WHAT IS CARW?
CARW educates, organizes, and mobilizes white people to show up powerfully for racial justice and collective liberation.
The Coalition of Anti-Racist Whites (CARW) is a collective of white organizers in Seattle and King County working to undo systemic racism in partnership with organizers of BIPOC-led movements.
Our work continues to take place in deep partnership with local organizers of BIPOC-led movements, and centers on educating and engaging white folks in struggles against racism and oppression. CARW is guided by our Points of Unity, which are intended as catalyzers of conversation, agitation, and liberation.
Our current structure includes the following:
Solidarity groups, which hold direct relationships and organize with BIPOC-led movements and organizations. These include Migrant Justice, Anti-Imperialism, Climate Justice, and a newly forming Abolition Solidarity Group. We are also still in close relationship with the Duwamish Solidarity group, which has recently transitioned out of CARW to become a multi-racial group.
Leadership teams, which serve key roles within the organization. These include Education, Fundshifting, and Member Engagement (MEComm).
Spokescouncil, which is our leadership and decision-making body and is made up of representatives from each of the solidarity groups and leadership teams.
And a large membership base of thousands of people who receive CARW communications and may participate in general actions and member meetings. As CARW members develop in their leadership and organizing skills, they have the option to move through increasing levels of responsibility and challenge from newcomer to leader, over time.
Origin of CARW
CARW was founded in the aftermath of the World Trade Organization protests that took place in Seattle from 1999 to 2001. Through transformative dialogue, largely initiated by BIPOC organizers, hundreds to thousands of white people gravitated toward anti-racist organizing work and eventually came together to form CARW.
Grounded by a primary strategy of anti-racist organizing in white communities and accountable relationships with communities of color, CARW has moved through many different organizing structures: from committees to councils and from voting to consensus decision-making. Key changes in structure have included the establishment of formal solidarity relationships with grassroots, BIPOC-led partner organizations, 2010 – 2015 the annual running of the White Anti-Racist Organizing Institute, the 2016 – 2019 Organizing Collective formation, to the current structure with a Spokescouncil.
As national movements for black lives, police accountability and abolition, and indigenous sovereignty gain power and visibility, CARW continues to see a rise in both the need for and the waking up of larger numbers of white people. We are growing in our belief and commitment to the responsibility of white folks in taking action and putting our bodies on the line. To meet the growing demand CARW is holding larger member and public meetings, engaging in more dispersed leadership, deepening our accountability to people of color-led movements, and building our collectively held sense of dignity and leadership in the movement for racial justice and collective liberation.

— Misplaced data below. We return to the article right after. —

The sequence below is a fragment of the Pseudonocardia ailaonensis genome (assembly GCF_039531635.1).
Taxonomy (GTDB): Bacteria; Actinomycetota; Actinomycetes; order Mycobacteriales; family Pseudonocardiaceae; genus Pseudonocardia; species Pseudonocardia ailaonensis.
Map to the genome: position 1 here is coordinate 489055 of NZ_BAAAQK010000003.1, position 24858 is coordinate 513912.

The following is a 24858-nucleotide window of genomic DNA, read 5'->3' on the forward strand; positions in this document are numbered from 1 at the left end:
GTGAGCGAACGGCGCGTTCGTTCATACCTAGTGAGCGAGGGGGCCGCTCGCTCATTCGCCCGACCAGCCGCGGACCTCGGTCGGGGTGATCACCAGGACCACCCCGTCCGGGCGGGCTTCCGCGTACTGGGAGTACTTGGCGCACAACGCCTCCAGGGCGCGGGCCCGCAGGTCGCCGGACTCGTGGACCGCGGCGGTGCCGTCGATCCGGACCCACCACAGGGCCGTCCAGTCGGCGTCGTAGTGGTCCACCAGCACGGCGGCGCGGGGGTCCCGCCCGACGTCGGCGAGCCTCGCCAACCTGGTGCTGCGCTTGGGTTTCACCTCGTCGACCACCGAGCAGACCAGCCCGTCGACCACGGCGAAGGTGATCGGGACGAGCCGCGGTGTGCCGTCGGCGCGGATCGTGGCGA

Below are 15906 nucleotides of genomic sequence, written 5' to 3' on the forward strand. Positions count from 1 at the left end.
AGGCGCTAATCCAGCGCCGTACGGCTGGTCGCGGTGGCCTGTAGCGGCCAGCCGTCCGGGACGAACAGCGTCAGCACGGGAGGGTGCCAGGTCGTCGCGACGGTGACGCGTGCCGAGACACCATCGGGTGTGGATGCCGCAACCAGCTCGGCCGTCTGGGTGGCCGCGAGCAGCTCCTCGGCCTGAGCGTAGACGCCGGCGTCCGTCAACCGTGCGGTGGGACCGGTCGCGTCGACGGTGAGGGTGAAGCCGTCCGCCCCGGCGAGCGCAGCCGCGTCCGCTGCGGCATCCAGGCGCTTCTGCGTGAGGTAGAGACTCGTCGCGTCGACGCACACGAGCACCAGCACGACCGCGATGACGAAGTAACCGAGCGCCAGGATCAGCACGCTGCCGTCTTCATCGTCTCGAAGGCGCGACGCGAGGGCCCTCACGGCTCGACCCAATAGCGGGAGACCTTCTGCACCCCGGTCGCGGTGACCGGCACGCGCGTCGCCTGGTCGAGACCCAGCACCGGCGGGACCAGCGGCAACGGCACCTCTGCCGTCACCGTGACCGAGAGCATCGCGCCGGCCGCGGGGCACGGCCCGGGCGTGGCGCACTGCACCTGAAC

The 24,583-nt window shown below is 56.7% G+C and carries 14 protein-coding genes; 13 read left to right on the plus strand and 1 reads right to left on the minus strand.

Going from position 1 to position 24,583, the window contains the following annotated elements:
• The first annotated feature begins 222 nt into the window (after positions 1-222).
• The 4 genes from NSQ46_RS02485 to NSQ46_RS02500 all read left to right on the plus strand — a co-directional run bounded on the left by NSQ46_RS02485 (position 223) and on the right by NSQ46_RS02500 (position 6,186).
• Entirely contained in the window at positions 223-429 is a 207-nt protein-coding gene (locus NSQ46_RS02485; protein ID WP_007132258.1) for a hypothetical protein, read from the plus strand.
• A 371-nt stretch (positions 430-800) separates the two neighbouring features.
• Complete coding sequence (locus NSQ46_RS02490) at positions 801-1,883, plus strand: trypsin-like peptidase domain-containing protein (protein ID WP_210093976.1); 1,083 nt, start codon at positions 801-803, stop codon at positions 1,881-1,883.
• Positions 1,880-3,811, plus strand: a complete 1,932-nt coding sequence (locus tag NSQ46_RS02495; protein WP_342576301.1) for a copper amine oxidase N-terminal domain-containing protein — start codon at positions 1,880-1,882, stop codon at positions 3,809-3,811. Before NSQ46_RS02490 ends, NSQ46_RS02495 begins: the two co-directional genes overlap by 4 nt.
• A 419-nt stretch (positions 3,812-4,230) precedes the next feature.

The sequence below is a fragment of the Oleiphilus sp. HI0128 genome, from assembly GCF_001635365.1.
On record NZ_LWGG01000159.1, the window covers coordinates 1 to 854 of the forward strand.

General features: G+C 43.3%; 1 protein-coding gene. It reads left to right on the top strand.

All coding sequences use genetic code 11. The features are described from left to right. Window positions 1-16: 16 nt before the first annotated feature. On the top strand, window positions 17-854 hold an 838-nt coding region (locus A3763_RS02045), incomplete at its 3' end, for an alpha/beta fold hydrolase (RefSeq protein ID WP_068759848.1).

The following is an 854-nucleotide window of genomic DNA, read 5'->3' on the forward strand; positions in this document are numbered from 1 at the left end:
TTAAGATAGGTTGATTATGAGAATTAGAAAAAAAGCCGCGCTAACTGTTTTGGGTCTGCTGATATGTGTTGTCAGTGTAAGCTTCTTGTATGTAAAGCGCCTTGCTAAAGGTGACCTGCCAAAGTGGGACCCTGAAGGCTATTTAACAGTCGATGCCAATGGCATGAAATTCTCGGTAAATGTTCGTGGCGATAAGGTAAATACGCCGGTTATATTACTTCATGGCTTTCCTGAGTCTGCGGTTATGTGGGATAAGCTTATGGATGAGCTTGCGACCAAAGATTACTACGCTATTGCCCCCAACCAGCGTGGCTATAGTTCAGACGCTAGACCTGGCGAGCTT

In Defense of Black Lives: Uprising 2020
For many decades, we’ve seen state-sanctioned violence including murder of Black people at the hands of police. In recent months, Breonna Taylor, George Floyd, Tony McDade, and others have lost their lives to extra-judicial killings by the police. Seattle Police Department has a long history of murdering Black, Indigenous, and people of color, and we mourn the losses of Charleena Lyles, John T. Williams, Che Taylor, Shaun Fuhr, and so many others. In fact, even in 2020 during COVID-19, when fewer people were out in public, the numbers of police killings have remained steady. Black-led organizers are rising up in protest, showing us the way to a pro-Black world, and we join them in grief, anger, and action.
Training isn’t the answer: a brief history of policing and police violence, and what we should do instead.
Modern policing has not existed for very long, and has been an unequivocal failure. The police force as we know it is a direct legacy of slavery—before we called them police, they were called “slave patrols” and “Night Watches,” tasked with controlling Black and Native people. [source]
In Seattle, following Native-led organizing after the murder of John T. Williams, the police department was placed under consent decree by the Department of Justice in order to decrease Seattle’s biased policing. This has been a complete failure.
Police do not make communities safer; instead, they escalate violence. In New York City, a police slowdown in 2014-15 led to a decrease in major crimes. [source] According to scholar David Bayley, “The police do not prevent crime. This is one of the best kept secrets of modern life. Experts know it, the police know it, but the public does not know it.” [source] Powerful police unions and politicians looking for re-election and accolades from mostly white donors uphold the false narrative that police benefit communities.
The result of racist policing, unjust law, and a criminal justice system steeped in white supremacy is the prison industrial complex in the United States, where 2 million people are incarcerated. One out of every five prisoners in the world are incarcerated in the US, even though we only hold about 4% of the world’s population. [source]
In this moment of uprising and action, local organizing bodies are showing us how we can all be here to create a world where defending Black lives is the rule and not the exception. Ready to learn more and take action? Become a member and follow actions from the Abolition solidarity group to learn more.